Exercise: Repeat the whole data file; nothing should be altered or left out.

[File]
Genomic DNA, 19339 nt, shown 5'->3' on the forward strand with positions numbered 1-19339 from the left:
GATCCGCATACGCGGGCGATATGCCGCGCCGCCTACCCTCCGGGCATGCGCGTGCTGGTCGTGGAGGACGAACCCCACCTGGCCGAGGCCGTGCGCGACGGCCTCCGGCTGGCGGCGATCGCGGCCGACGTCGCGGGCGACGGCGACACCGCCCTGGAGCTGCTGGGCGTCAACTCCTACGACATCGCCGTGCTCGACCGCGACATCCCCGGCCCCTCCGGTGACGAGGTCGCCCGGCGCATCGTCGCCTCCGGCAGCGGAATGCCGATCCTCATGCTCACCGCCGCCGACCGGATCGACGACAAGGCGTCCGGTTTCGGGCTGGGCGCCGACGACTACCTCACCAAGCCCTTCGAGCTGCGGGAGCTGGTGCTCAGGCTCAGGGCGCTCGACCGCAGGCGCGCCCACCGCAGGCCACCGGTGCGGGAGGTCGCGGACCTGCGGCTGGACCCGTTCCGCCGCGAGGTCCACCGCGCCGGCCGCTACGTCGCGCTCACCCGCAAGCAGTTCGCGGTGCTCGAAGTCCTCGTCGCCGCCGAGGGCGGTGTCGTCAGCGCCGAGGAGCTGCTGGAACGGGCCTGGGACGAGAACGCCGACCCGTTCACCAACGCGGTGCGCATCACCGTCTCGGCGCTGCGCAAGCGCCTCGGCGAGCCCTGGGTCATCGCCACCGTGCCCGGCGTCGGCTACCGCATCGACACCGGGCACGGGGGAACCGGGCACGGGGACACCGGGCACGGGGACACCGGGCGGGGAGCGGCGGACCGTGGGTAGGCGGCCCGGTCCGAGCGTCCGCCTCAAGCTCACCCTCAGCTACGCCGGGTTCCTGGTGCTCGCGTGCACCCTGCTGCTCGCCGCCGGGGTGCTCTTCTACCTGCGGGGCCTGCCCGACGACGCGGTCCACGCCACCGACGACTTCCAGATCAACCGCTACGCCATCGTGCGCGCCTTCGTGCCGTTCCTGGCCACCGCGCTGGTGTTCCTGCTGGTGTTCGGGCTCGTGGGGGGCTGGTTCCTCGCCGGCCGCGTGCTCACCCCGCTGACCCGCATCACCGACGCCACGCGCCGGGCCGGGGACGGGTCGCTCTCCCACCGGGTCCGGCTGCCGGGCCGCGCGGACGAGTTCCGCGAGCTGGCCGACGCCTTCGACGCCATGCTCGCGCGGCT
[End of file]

Genomic DNA, 19339 nt, shown 5'->3' on the forward strand with positions numbered 1-19339 from the left:
GATCCGCATACGCGGGCGATATGCCGCGCCGCCTACCCTCCGGGCATGCGCGTGCTGGTCGTGGAGGACGAACCCCACCTGGCCGAGGCCGTGCGCGACGGCCTCCGGCTGGCGGCGATCGCGGCCGACGTCGCGGGCGACGGCGACACCGCCCTGGAGCTGCTGGGCGTCAACTCCTACGACATCGCCGTGCTCGACCGCGACATCCCCGGCCCCTCCGGTGACGAGGTCGCCCGGCGCATCGTCGCCTCCGGCAGCGGAATGCCGATCCTCATGCTCACCGCCGCCGACCGGATCGACGACAAGGCGTCCGGTTTCGGGCTGGGCGCCGACGACTACCTCACCAAGCCCTTCGAGCTGCGGGAGCTGGTGCTCAGGCTCAGGGCGCTCGACCGCAGGCGCGCCCACCGCAGGCCACCGGTGCGGGAGGTCGCGGACCTGCGGCTGGACCCGTTCCGCCGCGAGGTCCACCGCGCCGGCCGCTACGTCGCGCTCACCCGCAAGCAGTTCGCGGTGCTCGAAGTCCTCGTCGCCGCCGAGGGCGGTGTCGTCAGCGCCGAGGAGCTGCTGGAACGGGCCTGGGACGAGAACGCCGACCCGTTCACCAACGCGGTGCGCATCACCGTCTCGGCGCTGCGCAAGCGCCTCGGCGAGCCCTGGGTCATCGCCACCGTGCCCGGCGTCGGCTACCGCATCGACACCGGGCACGGGGGAACCGGGCACGGGGACACCGGGCACGGGGACACCGGGCGGGGAGCGGCGGACCGTGGGTAGGCGGCCCGGTCCGAGCGTCCGCCTCAAGCTCACCCTCAGCTACGCCGGGTTCCTGGTGCTCGCGTGCACCCTGCTGCTCGCCGCCGGGGTGCTCTTCTACCTGCGGGGCCTGCCCGACGACGCGGTCCACGCCACCGACGACTTCCAGATCAACCGCTACGCCATCGTGCGCGCCTTCGTGCCGTTCCTGGCCACCGCGCTGGTGTTCCTGCTGGTGTTCGGGCTCGTGGGGGGCTGGTTCCTCGCCGGCCGCGTGCTCACCCCGCTGACCCGCATCACCGACGCCACGCGCCGGGCCGGGGACGGGTCGCTCTCCCACCGGGTCCGGCTGCCGGGCCGCGCGGACGAGTTCCGCGAGCTGGCCGACGCCTTCGACGCCATGCTCGCGCGGCT